This work gives students “something in their portfolio that not everyone has,” Barrett says. “Someone hiring graphic designers wants super-creative people who are doing more than just typical graphic design work.”
Shalev Leads Diabetes Center
By Tara Hulen
UAB’s approach to diabetes research and treatment drew renowned scientist Anath Shalev, M.D., to become director of the Comprehensive Diabetes Center. However, she is equally excited about what can be done outside the lab to combat—and prevent—the disease.
“More than 30 percent of people in Alabama are obese, and another 30 percent are overweight,” Shalev says. Because obesity is a leading cause of type 2 diabetes, UAB programs taken directly to people across the state could make meaningful and immediate differences in many lives, she explains.
Outreach is one aspect of Shalev’s expansive view of diabetes research and care. “It’s a complex disease that requires an interdisciplinary approach,” she says. Shalev comes to UAB from the University of Wisconsin-Madison, where she directed endocrinology, diabetes, and metabolism research and conducted groundbreaking studies on cellular processes that lead to pancreatic beta cell death associated with diabetes. Now she heads a center with more than 150 faculty members dedicated to combining diabetes research, training, and clinical care—the result of collaborative efforts involving UAB, Children’s Hospital, and the Birmingham community. Shalev also has been appointed to the Nancy R. and Eugene C. Gwaltney Family Endowed Chair in Juvenile Diabetes Research.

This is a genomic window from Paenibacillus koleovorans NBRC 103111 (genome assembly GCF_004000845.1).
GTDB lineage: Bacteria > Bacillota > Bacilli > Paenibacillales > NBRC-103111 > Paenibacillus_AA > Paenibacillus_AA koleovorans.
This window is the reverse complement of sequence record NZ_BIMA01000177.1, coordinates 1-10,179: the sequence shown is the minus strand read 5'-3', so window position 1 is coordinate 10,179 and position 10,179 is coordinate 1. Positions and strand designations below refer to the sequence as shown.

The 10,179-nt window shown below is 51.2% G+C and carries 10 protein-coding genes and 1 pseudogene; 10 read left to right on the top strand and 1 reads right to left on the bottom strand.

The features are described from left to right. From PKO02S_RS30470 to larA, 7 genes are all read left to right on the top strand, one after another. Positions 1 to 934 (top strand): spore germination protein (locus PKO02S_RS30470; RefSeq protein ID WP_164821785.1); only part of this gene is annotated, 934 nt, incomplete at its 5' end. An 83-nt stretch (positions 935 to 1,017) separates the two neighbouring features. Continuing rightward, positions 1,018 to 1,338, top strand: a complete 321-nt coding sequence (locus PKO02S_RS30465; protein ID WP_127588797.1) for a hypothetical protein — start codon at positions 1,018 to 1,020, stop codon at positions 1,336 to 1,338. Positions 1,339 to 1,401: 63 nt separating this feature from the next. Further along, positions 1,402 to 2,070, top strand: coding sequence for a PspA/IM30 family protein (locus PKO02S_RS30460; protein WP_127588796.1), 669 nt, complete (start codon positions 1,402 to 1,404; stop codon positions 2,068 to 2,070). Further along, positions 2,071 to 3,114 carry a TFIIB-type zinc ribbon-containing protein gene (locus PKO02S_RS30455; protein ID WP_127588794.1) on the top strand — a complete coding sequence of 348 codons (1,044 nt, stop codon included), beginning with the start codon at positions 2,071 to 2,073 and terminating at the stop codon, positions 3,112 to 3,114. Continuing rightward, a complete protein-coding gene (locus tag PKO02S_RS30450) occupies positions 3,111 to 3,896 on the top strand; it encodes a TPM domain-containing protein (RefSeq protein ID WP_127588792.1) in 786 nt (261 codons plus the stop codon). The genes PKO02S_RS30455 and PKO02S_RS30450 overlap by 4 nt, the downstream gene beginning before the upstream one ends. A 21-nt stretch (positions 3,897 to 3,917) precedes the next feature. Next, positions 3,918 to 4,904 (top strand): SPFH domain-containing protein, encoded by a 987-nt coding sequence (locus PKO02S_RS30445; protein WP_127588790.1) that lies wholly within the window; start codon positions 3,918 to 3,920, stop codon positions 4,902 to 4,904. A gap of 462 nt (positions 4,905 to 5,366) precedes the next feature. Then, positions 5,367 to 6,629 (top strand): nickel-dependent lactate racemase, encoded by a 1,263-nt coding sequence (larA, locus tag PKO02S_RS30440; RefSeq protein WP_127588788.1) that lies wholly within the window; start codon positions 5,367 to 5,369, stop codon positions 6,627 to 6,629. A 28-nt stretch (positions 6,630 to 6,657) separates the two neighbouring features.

Student Selects a Big Idea for Birmingham
By Charles Buchanan
Prize2theFuture, a competition organized by the Community Foundation of Greater Birmingham to generate ideas for the block of land next to Railroad Park, a 19-acre green space along the tracks that has become a popular downtown destination. With $72,000 in prizes and the opportunity to create a new Birmingham landmark at stake, the contest attracted 1,115 entries from around the world.Earlier this year, an ordinary parking lot near UAB became the subject of intense scrutiny. It was the focus of
When it came time to find a winner among all the ideas, the foundation turned to someone who knows the neighborhood well: UAB Undergraduate Student Government Association (USGA) president Bradley Watts. “It was an amazing opportunity to represent both my school and my constituents,” says the Springville, Alabama, native and member of the University Honors Program.
Searching for Impact
Watts was one of 33 judges, who included nationally known architects and designers, community and business leaders, and politicians; he was the only university student on the panel. Each judge received between 50 and 80 entries to evaluate, Watts says. “We used a sliding scale between 0 and 100 to score five different factors relating to each project’s appeal, how it complemented Railroad Park, and feasibility.” The foundation aggregated scores from multiple judges to create a final score for each entry.